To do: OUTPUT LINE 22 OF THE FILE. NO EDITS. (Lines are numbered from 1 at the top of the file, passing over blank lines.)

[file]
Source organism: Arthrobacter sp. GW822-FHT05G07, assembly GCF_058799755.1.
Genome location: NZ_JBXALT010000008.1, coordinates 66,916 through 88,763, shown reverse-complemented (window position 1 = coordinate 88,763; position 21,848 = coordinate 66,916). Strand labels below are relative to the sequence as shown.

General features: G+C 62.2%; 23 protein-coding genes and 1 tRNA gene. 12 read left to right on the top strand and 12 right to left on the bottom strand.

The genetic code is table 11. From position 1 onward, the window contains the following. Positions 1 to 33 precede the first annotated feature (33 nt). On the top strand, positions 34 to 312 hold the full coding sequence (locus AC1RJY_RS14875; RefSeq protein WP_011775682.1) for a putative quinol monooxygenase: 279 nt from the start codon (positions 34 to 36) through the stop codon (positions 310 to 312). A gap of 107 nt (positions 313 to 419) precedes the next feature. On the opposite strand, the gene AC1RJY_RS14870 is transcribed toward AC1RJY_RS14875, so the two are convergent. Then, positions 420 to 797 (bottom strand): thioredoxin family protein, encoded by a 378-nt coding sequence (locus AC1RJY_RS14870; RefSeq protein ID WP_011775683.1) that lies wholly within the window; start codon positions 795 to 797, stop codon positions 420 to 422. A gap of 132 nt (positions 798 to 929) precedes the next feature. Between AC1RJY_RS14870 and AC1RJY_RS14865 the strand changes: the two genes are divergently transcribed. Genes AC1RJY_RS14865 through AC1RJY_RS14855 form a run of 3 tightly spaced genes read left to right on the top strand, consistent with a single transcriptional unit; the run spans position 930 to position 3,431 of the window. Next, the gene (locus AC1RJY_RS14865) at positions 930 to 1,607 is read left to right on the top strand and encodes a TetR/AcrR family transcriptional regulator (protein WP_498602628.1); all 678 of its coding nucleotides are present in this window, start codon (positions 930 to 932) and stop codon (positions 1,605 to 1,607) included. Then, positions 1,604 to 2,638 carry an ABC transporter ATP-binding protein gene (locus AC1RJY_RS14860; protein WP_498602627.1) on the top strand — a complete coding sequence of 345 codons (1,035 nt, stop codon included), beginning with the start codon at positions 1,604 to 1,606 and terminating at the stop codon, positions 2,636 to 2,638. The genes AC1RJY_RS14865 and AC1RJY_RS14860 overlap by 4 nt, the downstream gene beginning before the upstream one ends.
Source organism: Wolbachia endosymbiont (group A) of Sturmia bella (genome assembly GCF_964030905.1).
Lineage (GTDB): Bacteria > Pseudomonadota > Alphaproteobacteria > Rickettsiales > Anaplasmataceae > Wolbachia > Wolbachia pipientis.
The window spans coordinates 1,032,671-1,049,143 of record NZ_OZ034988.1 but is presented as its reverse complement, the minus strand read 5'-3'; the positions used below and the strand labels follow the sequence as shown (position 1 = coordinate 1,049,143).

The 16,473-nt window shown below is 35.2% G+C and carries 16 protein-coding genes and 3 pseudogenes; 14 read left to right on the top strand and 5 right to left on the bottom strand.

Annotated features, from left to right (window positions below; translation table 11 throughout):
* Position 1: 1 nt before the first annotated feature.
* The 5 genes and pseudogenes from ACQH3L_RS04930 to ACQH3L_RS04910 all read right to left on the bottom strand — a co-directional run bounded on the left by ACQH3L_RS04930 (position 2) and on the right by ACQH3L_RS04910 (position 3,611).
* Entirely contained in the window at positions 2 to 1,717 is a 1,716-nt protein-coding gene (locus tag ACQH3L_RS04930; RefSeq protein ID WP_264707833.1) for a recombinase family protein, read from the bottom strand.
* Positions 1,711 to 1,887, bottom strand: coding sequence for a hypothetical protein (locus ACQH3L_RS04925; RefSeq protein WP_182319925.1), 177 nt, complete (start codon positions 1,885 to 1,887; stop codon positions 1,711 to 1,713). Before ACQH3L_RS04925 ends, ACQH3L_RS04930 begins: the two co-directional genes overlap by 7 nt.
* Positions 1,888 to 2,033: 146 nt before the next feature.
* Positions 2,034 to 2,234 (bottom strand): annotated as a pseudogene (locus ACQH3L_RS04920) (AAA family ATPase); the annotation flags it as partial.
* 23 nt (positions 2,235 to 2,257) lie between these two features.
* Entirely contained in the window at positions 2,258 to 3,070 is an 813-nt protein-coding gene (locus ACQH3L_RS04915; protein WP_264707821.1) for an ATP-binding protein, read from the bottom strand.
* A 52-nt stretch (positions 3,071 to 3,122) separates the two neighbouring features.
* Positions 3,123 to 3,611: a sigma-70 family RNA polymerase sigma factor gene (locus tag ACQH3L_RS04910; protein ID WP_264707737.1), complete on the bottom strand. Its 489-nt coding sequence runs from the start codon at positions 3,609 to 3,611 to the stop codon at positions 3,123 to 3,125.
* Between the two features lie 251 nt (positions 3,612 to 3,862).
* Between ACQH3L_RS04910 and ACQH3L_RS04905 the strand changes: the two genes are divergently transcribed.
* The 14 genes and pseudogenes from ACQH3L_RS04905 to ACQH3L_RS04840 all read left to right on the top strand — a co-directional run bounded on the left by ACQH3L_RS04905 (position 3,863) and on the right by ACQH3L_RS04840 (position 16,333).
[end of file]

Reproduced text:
* The 14 genes and pseudogenes from ACQH3L_RS04905 to ACQH3L_RS04840 all read left to right on the top strand — a co-directional run bounded on the left by ACQH3L_RS04905 (position 3,863) and on the right by ACQH3L_RS04840 (position 16,333).